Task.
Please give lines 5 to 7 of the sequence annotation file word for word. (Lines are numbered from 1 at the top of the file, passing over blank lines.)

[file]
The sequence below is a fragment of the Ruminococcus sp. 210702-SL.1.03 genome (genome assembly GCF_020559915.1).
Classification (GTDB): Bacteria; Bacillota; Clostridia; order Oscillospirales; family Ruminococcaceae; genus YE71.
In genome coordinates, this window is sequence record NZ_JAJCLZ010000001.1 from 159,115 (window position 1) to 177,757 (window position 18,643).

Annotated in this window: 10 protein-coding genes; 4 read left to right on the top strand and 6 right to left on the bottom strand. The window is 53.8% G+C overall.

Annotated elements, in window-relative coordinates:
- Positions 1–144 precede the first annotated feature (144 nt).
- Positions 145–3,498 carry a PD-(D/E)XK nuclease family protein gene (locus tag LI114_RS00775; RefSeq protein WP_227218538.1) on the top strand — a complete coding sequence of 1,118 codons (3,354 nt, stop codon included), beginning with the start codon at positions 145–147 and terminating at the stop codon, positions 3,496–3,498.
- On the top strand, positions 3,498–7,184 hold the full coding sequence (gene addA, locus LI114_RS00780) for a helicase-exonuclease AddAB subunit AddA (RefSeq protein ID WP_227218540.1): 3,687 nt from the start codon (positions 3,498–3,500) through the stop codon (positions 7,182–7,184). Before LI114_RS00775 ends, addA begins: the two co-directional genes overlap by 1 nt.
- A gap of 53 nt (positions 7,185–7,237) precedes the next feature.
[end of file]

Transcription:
Annotated elements, in window-relative coordinates:
- Positions 1–144 precede the first annotated feature (144 nt).
- Positions 145–3,498 carry a PD-(D/E)XK nuclease family protein gene (locus tag LI114_RS00775; RefSeq protein WP_227218538.1) on the top strand — a complete coding sequence of 1,118 codons (3,354 nt, stop codon included), beginning with the start codon at positions 145–147 and terminating at the stop codon, positions 3,496–3,498.